By Frank Hubbell, DO

Illustrations By T.B.R. Walsh


What do cashews, mangos, and pistachios have in common with poison ivy? As unbelievable as it seems, they share one very unpleasant secret: urushiol.

Most everyone loves cashew nuts, considering them a  tasty treat.  Recently we were in Costa Rica, and as we were heading for a National Park, the driver of our tour bus stopped by the side of the road to pick a funny-looking, pear-shaped, bright red fruit from a tree. After he gave the fruit to us to exam, he explained that it was a cashew apple and attached to the bottom of it was a single cashew nut, referred to as drupe. He then related that the cashew was a member of the poison ivy family and was, which quite toxic.

What’s up with that?

As it turns out cashews, mangos, pistachios, ginko bilboa, poison ivy, poison oak, and poison sumac all belong to the same plant family Anacardiaceae.  What these plants all have in common is that they contain the toxin urushiol.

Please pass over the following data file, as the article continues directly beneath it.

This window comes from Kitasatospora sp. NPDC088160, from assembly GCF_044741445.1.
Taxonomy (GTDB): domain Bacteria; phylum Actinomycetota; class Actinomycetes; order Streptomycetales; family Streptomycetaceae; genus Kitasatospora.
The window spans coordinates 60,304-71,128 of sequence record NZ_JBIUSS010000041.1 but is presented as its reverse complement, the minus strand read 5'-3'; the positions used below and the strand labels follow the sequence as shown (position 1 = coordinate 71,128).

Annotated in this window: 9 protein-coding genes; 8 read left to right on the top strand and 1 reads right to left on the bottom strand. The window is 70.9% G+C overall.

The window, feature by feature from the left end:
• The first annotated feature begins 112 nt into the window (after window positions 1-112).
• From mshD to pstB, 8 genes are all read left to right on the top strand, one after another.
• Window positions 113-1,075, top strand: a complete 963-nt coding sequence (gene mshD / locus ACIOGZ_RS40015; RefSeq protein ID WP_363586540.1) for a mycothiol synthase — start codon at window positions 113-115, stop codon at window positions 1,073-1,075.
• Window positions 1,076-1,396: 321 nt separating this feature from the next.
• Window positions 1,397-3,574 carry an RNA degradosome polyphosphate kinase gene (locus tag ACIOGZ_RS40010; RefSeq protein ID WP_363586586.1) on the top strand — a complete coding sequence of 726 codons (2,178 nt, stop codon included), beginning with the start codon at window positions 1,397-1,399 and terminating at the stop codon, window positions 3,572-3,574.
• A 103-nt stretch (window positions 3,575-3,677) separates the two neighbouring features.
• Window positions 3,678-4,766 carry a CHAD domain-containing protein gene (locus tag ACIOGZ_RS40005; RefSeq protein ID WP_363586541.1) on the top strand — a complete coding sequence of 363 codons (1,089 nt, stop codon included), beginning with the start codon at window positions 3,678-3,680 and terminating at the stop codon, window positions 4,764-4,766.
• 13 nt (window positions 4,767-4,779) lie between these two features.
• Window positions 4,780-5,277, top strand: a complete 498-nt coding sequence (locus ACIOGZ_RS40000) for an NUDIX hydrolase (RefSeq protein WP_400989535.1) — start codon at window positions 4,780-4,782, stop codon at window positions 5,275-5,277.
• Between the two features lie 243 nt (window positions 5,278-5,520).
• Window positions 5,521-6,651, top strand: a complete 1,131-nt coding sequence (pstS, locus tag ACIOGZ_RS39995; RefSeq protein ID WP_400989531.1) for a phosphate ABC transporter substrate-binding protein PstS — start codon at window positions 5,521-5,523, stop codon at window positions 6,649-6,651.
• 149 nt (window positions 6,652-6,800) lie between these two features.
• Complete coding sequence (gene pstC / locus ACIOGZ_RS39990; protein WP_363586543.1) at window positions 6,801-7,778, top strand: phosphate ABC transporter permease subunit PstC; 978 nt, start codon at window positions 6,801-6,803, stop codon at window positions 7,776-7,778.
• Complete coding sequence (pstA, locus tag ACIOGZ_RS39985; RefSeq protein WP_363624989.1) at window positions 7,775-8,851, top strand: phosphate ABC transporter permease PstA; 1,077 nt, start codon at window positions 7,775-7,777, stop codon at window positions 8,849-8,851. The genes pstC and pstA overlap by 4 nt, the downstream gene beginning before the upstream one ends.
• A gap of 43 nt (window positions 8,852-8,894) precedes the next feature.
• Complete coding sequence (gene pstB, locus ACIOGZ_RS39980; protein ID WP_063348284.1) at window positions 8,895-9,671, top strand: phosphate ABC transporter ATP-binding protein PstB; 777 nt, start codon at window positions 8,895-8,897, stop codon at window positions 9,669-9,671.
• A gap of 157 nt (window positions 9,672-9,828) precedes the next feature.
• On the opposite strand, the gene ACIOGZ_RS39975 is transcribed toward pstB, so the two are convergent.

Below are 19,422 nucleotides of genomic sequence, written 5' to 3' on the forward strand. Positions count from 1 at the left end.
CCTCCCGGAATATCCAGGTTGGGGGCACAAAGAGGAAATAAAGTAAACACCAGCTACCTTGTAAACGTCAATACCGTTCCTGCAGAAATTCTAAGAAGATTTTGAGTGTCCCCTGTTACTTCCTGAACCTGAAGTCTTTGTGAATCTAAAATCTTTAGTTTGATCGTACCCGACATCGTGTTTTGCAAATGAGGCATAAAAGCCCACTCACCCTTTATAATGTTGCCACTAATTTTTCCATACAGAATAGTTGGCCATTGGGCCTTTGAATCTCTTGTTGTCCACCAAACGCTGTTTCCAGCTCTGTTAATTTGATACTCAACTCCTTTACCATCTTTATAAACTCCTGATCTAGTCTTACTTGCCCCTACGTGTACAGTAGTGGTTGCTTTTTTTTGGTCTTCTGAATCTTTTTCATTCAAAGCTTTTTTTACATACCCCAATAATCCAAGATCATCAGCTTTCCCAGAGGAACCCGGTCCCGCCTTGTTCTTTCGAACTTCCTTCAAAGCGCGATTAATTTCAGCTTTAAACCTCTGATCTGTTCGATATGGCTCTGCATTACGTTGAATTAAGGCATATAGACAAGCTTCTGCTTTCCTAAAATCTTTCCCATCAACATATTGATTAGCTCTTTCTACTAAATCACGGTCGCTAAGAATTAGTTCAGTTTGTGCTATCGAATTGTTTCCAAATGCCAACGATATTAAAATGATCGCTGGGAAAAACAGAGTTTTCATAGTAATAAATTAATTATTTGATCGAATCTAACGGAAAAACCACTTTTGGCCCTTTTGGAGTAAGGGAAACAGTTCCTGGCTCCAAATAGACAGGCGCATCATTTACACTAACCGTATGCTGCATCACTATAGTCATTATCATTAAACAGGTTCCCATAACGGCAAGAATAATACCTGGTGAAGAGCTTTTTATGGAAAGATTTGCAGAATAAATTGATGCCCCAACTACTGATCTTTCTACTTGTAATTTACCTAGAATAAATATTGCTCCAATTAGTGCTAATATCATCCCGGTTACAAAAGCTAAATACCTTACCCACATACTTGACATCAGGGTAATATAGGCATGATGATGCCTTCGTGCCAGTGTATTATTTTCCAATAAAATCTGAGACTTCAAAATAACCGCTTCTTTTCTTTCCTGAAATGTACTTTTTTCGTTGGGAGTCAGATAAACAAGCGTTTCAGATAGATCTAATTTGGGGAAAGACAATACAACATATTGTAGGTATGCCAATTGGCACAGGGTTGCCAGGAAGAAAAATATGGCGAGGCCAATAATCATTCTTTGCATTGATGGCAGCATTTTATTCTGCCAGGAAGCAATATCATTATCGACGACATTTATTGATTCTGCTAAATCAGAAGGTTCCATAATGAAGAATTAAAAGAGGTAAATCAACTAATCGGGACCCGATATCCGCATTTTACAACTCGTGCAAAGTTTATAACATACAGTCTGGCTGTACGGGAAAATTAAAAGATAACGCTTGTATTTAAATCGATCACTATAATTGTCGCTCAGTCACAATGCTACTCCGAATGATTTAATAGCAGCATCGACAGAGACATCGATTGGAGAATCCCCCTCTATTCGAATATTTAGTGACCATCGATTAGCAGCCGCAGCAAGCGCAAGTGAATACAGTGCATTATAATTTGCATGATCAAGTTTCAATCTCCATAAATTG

Urushiol is an oily organic allergen that is well known for causing the classic red, itchy poison ivy rash.

Urushiol Facts: This is one amazing toxin!

– Only 1 nanogram (one billionth of a gram) of the urushiol will cause the rash.

– An average of 100 nanograms of the urushiol will cause a rash in 90% of people.

– ¼ ounce of urushiol is all that is needed to cause a rash on every person on earth.

– The amount of urushiol that would fit on the head of a pin will cause a rash on 500 people.

– Urushiol will remain active for 1 – 5 years on surfaces, in clothing, and on plants that have died. This explains why people can get poison ivy rashes in the middle of the winter when the plants are dormant or gone.

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